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Cancer Diagnostics Medical Technology Women's Health

New Test 100% Effective At Detecting Cervical Cancer

4 years, 11 months ago

11394  0
Posted on Dec 28, 2018, 11 p.m.

A new test has been shown to be 100% effective at detecting cervical in a trial involving over 15,000 participants that was developed by researchers at the Queen Mary University of London, as published in the International Journal of Cancer.

The new epigenetics based test was demonstrated to outperform Pap smear and human papilloma virus tests as well as being more cost effective, predicting development of cervical cancer up to five years in advance compared to HPV and Pap smear testing.

According to Dr. Attila Lorincz epigenetics rather than DNA mutations are suggested by growing bodies of evidence to drive a wide range of early cancers such as colon, prostate, oropharyngeal, and cervical cancers. Pleased at how well their test was able to detect cervical cancer, this was the first time the key role of epigenetics was proven in the development of major solid cancer using data from patients in the clinic.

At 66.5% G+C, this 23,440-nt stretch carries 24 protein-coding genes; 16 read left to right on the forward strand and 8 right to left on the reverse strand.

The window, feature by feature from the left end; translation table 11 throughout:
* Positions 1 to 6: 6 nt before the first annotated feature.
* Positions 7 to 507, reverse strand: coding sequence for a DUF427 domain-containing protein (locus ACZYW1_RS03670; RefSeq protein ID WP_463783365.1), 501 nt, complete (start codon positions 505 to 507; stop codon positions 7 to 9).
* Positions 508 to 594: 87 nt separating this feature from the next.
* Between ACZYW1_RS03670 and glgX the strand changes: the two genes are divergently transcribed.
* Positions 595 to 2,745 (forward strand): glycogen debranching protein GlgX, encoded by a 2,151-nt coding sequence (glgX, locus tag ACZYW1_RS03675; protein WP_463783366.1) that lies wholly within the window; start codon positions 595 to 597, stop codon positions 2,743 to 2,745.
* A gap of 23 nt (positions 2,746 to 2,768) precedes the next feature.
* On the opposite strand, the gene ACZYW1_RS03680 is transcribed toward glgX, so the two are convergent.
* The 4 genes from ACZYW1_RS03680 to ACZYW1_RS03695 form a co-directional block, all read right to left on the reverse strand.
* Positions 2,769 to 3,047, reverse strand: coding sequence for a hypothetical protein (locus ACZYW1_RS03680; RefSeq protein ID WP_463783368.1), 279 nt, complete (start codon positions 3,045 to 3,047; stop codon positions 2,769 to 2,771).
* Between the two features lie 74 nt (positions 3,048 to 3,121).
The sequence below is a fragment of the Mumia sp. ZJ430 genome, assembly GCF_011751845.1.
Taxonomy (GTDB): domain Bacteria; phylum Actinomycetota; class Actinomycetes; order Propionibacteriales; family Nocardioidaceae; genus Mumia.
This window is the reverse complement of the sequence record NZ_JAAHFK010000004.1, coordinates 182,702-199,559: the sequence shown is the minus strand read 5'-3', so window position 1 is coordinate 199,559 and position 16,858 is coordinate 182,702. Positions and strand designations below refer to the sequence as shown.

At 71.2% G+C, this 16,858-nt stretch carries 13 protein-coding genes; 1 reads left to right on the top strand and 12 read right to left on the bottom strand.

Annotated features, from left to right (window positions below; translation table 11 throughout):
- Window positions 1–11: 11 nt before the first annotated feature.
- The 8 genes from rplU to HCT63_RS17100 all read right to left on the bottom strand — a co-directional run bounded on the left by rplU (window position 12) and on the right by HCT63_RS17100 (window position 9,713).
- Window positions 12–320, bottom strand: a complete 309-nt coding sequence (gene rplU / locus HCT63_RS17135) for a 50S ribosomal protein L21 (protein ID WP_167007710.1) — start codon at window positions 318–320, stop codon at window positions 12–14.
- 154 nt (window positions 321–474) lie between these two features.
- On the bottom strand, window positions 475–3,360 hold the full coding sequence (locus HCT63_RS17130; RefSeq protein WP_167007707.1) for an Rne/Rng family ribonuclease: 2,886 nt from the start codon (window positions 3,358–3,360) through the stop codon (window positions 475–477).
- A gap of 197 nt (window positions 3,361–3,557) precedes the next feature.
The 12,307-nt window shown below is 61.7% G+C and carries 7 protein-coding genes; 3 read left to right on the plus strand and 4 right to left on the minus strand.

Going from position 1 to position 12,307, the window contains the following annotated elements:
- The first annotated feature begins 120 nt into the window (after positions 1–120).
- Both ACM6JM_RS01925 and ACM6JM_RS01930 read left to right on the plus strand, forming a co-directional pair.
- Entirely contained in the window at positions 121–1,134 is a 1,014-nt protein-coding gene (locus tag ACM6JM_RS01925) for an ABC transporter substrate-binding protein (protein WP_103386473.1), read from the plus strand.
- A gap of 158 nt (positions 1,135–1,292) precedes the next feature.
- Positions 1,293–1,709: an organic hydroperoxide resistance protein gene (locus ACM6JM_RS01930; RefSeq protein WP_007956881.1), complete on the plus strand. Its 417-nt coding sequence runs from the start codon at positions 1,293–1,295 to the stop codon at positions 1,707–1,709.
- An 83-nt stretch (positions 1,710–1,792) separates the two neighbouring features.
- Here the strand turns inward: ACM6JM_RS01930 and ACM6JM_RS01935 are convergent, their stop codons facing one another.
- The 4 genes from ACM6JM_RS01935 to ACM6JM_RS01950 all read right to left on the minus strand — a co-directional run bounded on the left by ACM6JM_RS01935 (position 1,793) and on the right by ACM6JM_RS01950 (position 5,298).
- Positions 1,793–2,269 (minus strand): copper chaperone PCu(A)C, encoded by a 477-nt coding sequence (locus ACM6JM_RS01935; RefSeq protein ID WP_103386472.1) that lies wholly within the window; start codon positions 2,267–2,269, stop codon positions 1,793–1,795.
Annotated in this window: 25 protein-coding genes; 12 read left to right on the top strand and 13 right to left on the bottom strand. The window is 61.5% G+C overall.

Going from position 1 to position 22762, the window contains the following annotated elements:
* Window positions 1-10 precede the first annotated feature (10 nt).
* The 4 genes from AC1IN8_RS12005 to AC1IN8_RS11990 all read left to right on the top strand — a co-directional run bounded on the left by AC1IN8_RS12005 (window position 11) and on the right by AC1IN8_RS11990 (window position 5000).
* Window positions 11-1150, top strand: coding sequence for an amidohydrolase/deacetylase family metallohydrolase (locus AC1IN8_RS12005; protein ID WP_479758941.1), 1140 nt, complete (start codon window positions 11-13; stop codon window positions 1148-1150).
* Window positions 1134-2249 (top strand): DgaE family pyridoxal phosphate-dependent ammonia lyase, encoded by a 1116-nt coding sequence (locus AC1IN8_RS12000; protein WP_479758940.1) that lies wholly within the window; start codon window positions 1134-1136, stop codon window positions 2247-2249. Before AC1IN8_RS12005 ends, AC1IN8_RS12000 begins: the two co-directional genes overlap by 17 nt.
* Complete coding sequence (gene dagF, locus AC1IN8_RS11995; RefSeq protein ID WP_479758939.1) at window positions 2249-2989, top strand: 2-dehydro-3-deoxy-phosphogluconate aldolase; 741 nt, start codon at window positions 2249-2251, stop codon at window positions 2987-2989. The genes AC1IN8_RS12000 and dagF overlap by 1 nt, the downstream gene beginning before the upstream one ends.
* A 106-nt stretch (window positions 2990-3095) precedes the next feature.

Pap smear testing is the most common screening method for prevention of cervical cancer, yet it is only able to detect 50% of pre-cancers. Testing looking for DNA from HPV is far more accurate, however this test only identifies whether women are infected with HPV and not the actual cancer risk; another issue with this test is majority of women with HPV eventually clear the virus not going on to develop disease.

This new epigenetics based test outperformed HPV and Pap smear testing, detecting 100% of the invasive cervical cancers that developed during the trial including adenocarcinomas; Pap smear testing detected one quarter of the cancers, and HPV testing detected half of the cancers.

Based on their findings the epigenetics based test is able to detect high grade cervical cancer in early stages, the researchers concluded implementation in a clinic would reduce the number of visits to the doctor and screening appointments needed, while providing a more cost effective way of detecting the disease.

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